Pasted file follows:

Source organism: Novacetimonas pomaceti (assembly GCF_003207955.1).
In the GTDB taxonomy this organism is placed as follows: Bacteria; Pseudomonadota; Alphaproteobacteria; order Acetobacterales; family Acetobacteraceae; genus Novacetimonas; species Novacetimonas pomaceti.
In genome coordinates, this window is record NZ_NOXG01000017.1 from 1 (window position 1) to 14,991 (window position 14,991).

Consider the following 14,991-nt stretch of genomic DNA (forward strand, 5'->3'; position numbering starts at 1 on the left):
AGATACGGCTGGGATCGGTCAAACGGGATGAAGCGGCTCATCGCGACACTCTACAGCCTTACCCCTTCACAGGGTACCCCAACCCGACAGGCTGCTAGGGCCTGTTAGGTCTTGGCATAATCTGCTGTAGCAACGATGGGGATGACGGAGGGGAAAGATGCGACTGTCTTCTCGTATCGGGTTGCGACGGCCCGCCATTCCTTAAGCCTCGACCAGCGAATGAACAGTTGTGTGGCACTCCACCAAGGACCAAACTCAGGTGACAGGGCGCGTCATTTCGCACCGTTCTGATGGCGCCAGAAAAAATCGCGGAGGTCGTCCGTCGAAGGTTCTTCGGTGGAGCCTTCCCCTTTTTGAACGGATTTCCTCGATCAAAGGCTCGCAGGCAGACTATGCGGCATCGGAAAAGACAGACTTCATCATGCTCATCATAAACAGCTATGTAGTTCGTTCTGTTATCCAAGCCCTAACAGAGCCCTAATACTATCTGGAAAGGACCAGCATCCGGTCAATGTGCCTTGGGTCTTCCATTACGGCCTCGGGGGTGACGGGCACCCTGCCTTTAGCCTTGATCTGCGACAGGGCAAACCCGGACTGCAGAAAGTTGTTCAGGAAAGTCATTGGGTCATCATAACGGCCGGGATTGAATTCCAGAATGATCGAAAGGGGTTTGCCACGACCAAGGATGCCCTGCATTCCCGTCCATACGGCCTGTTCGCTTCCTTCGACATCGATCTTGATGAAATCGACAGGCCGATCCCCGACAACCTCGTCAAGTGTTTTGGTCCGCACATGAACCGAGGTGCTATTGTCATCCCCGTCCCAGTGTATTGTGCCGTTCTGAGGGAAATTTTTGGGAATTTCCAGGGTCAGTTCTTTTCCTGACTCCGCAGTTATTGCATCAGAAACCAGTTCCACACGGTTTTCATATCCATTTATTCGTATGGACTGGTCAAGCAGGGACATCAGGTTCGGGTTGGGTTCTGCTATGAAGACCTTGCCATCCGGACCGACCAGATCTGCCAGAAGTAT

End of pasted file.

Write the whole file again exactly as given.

Source organism: Novacetimonas pomaceti (assembly GCF_003207955.1).
In the GTDB taxonomy this organism is placed as follows: Bacteria; Pseudomonadota; Alphaproteobacteria; order Acetobacterales; family Acetobacteraceae; genus Novacetimonas; species Novacetimonas pomaceti.
In genome coordinates, this window is record NZ_NOXG01000017.1 from 1 (window position 1) to 14,991 (window position 14,991).

Consider the following 14,991-nt stretch of genomic DNA (forward strand, 5'->3'; position numbering starts at 1 on the left):
AGATACGGCTGGGATCGGTCAAACGGGATGAAGCGGCTCATCGCGACACTCTACAGCCTTACCCCTTCACAGGGTACCCCAACCCGACAGGCTGCTAGGGCCTGTTAGGTCTTGGCATAATCTGCTGTAGCAACGATGGGGATGACGGAGGGGAAAGATGCGACTGTCTTCTCGTATCGGGTTGCGACGGCCCGCCATTCCTTAAGCCTCGACCAGCGAATGAACAGTTGTGTGGCACTCCACCAAGGACCAAACTCAGGTGACAGGGCGCGTCATTTCGCACCGTTCTGATGGCGCCAGAAAAAATCGCGGAGGTCGTCCGTCGAAGGTTCTTCGGTGGAGCCTTCCCCTTTTTGAACGGATTTCCTCGATCAAAGGCTCGCAGGCAGACTATGCGGCATCGGAAAAGACAGACTTCATCATGCTCATCATAAACAGCTATGTAGTTCGTTCTGTTATCCAAGCCCTAACAGAGCCCTAATACTATCTGGAAAGGACCAGCATCCGGTCAATGTGCCTTGGGTCTTCCATTACGGCCTCGGGGGTGACGGGCACCCTGCCTTTAGCCTTGATCTGCGACAGGGCAAACCCGGACTGCAGAAAGTTGTTCAGGAAAGTCATTGGGTCATCATAACGGCCGGGATTGAATTCCAGAATGATCGAAAGGGGTTTGCCACGACCAAGGATGCCCTGCATTCCCGTCCATACGGCCTGTTCGCTTCCTTCGACATCGATCTTGATGAAATCGACAGGCCGATCCCCGACAACCTCGTCAAGTGTTTTGGTCCGCACATGAACCGAGGTGCTATTGTCATCCCCGTCCCAGTGTATTGTGCCGTTCTGAGGGAAATTTTTGGGAATTTCCAGGGTCAGTTCTTTTCCTGACTCCGCAGTTATTGCATCAGAAACCAGTTCCACACGGTTTTCATATCCATTTATTCGTATGGACTGGTCAAGCAGGGACATCAGGTTCGGGTTGGGTTCTGCTATGAAGACCTTGCCATCCGGACCGACCAGATCTGCCAGAAGTAT